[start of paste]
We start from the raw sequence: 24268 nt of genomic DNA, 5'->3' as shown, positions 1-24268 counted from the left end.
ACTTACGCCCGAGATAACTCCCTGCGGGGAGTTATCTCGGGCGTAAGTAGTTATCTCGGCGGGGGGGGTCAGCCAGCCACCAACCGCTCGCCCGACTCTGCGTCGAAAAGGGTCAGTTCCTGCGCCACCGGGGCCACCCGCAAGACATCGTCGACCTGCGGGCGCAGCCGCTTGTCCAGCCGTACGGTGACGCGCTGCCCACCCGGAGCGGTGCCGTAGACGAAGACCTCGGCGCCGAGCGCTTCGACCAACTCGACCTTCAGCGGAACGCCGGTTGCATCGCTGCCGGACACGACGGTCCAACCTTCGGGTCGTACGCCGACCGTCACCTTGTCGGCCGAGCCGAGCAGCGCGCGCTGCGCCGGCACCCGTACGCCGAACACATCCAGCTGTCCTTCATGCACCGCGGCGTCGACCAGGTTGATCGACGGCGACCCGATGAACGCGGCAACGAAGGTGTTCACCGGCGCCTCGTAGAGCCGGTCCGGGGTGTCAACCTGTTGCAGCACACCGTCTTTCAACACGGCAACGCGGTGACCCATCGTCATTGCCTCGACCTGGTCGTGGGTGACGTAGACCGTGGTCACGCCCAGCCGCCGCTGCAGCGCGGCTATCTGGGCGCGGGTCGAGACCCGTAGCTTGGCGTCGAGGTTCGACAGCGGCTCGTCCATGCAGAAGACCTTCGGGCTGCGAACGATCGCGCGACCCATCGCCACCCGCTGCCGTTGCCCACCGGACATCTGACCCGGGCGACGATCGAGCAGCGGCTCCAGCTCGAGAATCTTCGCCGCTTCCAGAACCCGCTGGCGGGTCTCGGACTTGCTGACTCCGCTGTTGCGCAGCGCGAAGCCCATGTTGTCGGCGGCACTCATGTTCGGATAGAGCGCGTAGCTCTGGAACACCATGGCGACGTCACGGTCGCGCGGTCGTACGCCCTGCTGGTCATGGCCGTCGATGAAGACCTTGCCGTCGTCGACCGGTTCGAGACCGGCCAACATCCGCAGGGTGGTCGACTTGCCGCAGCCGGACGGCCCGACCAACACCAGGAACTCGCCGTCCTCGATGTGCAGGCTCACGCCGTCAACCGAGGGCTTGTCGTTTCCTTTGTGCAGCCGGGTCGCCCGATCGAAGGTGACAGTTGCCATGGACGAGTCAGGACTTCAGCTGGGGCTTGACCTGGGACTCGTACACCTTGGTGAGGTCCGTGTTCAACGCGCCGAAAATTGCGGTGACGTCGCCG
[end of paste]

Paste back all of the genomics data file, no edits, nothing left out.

We start from the raw sequence: 24268 nt of genomic DNA, 5'->3' as shown, positions 1-24268 counted from the left end.
ACTTACGCCCGAGATAACTCCCTGCGGGGAGTTATCTCGGGCGTAAGTAGTTATCTCGGCGGGGGGGGTCAGCCAGCCACCAACCGCTCGCCCGACTCTGCGTCGAAAAGGGTCAGTTCCTGCGCCACCGGGGCCACCCGCAAGACATCGTCGACCTGCGGGCGCAGCCGCTTGTCCAGCCGTACGGTGACGCGCTGCCCACCCGGAGCGGTGCCGTAGACGAAGACCTCGGCGCCGAGCGCTTCGACCAACTCGACCTTCAGCGGAACGCCGGTTGCATCGCTGCCGGACACGACGGTCCAACCTTCGGGTCGTACGCCGACCGTCACCTTGTCGGCCGAGCCGAGCAGCGCGCGCTGCGCCGGCACCCGTACGCCGAACACATCCAGCTGTCCTTCATGCACCGCGGCGTCGACCAGGTTGATCGACGGCGACCCGATGAACGCGGCAACGAAGGTGTTCACCGGCGCCTCGTAGAGCCGGTCCGGGGTGTCAACCTGTTGCAGCACACCGTCTTTCAACACGGCAACGCGGTGACCCATCGTCATTGCCTCGACCTGGTCGTGGGTGACGTAGACCGTGGTCACGCCCAGCCGCCGCTGCAGCGCGGCTATCTGGGCGCGGGTCGAGACCCGTAGCTTGGCGTCGAGGTTCGACAGCGGCTCGTCCATGCAGAAGACCTTCGGGCTGCGAACGATCGCGCGACCCATCGCCACCCGCTGCCGTTGCCCACCGGACATCTGACCCGGGCGACGATCGAGCAGCGGCTCCAGCTCGAGAATCTTCGCCGCTTCCAGAACCCGCTGGCGGGTCTCGGACTTGCTGACTCCGCTGTTGCGCAGCGCGAAGCCCATGTTGTCGGCGGCACTCATGTTCGGATAGAGCGCGTAGCTCTGGAACACCATGGCGACGTCACGGTCGCGCGGTCGTACGCCCTGCTGGTCATGGCCGTCGATGAAGACCTTGCCGTCGTCGACCGGTTCGAGACCGGCCAACATCCGCAGGGTGGTCGACTTGCCGCAGCCGGACGGCCCGACCAACACCAGGAACTCGCCGTCCTCGATGTGCAGGCTCACGCCGTCAACCGAGGGCTTGTCGTTTCCTTTGTGCAGCCGGGTCGCCCGATCGAAGGTGACAGTTGCCATGGACGAGTCAGGACTTCAGCTGGGGCTTGACCTGGGACTCGTACACCTTGGTGAGGTCCGTGTTCAACGCGCCGAAAATTGCGGTGACGTCGCCG